When The Casket Dropped: An Obituary For Conscious Rap
I was listening to Til The Casket Drops—not necessarily mad at it, but definitely wishing it was more like Hell Hath No Fury—when I found Malice quoting scriptures and talking about watching Madagascar with his kids in a way that didn’t sound preachy or forced. I started wondering if Malice and Pusha T had stumbled upon some bastardized form of “Conscious Rap.” The Clipse have voiced their distaste for rhymes with heavy-handed messages over the years. But if this is the new standard for what’s conscious, I’m either glad Conscious Rap, as my generation knew it, is dead or interested to see who else will toss a few more shovels full of dirt on the casket [no pun intended].
Nearly everyone was familiar with Conscious Rap back in the '90s. For those in the suburbs, or those of us in the hoods across America who were bussed to schools in the suburbs, it was a nice alternative to the N.W.A. cassettes that we had to hide from suspecting parents. I can remember beefing with my camp counselor—a bearded white guy who played acoustic guitar—for nearly a whole summer, until we discovered a mutual love of A Tribe Called Quest. Now this shared appreciation of “Verses From The Abstract” didn’t produce some deep moment where we both suddenly understood each other’s cultures. But it pretty much ran the gamut of what Conscious Rap was good for. At best, a song like “New World Water” is a talking point and semi-educational because it comes from a familiar source, as opposed to watching An Inconvenient Truth.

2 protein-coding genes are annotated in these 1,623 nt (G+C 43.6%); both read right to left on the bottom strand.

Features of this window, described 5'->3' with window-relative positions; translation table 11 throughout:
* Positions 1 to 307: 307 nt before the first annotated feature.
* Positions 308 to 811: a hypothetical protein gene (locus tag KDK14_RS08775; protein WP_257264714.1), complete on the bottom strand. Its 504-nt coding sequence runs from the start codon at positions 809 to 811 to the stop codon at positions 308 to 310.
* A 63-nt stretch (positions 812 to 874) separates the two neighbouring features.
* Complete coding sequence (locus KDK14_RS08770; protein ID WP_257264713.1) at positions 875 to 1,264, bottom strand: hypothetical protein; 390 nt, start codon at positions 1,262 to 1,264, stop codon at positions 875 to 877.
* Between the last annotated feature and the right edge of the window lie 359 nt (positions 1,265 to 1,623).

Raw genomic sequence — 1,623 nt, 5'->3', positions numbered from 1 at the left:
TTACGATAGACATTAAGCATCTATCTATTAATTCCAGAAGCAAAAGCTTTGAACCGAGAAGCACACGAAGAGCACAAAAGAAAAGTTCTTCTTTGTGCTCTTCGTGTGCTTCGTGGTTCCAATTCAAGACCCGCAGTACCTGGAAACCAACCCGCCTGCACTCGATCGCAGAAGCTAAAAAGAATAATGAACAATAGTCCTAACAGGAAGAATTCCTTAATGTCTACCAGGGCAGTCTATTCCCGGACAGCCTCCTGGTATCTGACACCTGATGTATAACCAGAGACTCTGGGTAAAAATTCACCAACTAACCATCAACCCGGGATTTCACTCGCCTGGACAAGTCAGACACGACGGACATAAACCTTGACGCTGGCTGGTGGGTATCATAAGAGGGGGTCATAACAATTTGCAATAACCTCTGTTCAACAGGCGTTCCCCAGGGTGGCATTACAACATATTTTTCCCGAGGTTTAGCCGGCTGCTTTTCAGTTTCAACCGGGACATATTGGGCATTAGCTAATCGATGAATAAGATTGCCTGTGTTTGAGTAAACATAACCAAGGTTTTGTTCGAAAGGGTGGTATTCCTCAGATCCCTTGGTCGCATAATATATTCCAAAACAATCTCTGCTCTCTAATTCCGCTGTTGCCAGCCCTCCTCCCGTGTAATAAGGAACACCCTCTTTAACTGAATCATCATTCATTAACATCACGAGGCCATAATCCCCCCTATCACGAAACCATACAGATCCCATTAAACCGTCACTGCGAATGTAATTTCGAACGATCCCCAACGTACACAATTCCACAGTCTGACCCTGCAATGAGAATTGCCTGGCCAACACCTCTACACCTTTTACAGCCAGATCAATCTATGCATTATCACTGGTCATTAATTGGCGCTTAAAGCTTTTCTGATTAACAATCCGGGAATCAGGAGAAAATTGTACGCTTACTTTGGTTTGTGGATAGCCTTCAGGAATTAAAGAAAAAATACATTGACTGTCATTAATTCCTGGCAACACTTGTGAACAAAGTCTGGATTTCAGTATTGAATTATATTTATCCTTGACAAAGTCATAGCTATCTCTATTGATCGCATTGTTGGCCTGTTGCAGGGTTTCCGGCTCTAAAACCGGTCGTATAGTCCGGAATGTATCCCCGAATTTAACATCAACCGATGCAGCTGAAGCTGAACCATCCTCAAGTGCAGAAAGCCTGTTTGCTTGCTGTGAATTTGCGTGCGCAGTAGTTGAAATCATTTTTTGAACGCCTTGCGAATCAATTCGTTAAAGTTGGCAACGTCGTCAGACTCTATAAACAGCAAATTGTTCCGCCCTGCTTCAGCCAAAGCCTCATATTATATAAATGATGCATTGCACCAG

At worst, Conscious Rap was dreadfully corny and heavy-handed with the messages. From Tribe’s “Ham ‘N’ Eggs,” a few dozen horrible imitations, and even my beloved dead prez with the throwaway “Mind Sex.” I challenge any reader to send me proof that you’ve either successfully executed or fallen victim to the “garden salad and chess combination” stic.man describes below: